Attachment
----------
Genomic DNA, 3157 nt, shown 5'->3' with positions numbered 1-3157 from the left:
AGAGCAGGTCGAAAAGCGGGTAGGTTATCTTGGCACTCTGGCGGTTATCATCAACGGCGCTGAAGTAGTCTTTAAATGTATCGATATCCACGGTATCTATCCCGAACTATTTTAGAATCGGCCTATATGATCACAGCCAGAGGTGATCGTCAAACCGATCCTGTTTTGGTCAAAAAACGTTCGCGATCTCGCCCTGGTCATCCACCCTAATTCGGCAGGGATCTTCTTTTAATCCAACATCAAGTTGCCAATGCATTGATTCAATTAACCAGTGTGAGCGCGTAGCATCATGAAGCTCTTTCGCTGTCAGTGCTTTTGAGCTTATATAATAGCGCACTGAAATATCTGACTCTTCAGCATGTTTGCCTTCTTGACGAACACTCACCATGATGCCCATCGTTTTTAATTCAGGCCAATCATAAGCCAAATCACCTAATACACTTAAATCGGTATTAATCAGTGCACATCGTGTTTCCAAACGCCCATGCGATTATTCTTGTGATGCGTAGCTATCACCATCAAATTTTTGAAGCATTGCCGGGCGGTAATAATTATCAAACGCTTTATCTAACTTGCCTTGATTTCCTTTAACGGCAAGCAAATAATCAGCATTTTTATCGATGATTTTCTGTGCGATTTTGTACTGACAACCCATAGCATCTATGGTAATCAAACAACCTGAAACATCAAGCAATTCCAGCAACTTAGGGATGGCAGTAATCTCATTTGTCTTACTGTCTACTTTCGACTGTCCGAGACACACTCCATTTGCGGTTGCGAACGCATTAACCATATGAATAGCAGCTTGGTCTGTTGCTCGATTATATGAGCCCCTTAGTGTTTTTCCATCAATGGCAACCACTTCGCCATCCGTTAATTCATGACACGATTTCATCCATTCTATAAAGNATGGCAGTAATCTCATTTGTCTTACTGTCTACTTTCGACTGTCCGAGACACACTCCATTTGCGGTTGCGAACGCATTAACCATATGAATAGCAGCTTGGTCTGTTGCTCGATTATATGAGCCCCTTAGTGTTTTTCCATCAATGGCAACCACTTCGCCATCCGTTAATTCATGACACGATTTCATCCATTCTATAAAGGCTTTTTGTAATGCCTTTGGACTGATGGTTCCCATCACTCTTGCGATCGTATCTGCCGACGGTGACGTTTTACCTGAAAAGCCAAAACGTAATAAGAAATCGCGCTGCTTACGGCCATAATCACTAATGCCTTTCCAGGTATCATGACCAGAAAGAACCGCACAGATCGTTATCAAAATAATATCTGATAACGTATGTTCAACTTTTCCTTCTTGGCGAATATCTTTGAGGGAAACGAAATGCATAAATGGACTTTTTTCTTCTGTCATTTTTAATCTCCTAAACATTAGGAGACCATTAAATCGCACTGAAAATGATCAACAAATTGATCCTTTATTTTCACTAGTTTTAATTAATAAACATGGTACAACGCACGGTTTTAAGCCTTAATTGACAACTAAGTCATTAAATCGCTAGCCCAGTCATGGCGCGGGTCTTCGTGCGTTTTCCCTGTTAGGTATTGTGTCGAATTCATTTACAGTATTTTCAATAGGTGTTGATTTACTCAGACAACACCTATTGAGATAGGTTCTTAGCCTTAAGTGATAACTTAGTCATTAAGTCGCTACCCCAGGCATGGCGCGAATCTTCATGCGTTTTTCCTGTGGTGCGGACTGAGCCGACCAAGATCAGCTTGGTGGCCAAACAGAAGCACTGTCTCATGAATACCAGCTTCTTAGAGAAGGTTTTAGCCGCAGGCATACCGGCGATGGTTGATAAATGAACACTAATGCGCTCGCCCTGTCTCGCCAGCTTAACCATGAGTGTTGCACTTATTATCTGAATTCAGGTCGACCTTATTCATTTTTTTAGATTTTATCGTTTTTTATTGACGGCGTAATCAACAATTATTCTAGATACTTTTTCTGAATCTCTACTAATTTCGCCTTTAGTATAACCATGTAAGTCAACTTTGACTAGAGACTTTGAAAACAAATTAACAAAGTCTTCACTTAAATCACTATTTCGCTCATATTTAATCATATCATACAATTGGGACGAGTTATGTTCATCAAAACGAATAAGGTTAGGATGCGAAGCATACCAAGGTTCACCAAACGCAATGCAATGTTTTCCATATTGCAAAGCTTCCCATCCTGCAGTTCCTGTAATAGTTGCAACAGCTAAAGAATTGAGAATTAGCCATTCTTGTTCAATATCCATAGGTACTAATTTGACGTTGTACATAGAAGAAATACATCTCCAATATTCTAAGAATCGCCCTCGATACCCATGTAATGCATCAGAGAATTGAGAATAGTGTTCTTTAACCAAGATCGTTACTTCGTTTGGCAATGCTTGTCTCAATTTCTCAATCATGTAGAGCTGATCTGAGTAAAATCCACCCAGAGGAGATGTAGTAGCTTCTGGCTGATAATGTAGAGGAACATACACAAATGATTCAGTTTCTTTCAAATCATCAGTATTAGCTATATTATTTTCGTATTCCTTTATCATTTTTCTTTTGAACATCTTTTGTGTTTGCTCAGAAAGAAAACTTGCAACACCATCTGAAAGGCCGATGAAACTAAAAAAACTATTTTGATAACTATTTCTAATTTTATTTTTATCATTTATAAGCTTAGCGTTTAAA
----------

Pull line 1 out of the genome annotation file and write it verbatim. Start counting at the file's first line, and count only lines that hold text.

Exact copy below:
Genomic DNA, 3157 nt, shown 5'->3' with positions numbered 1-3157 from the left: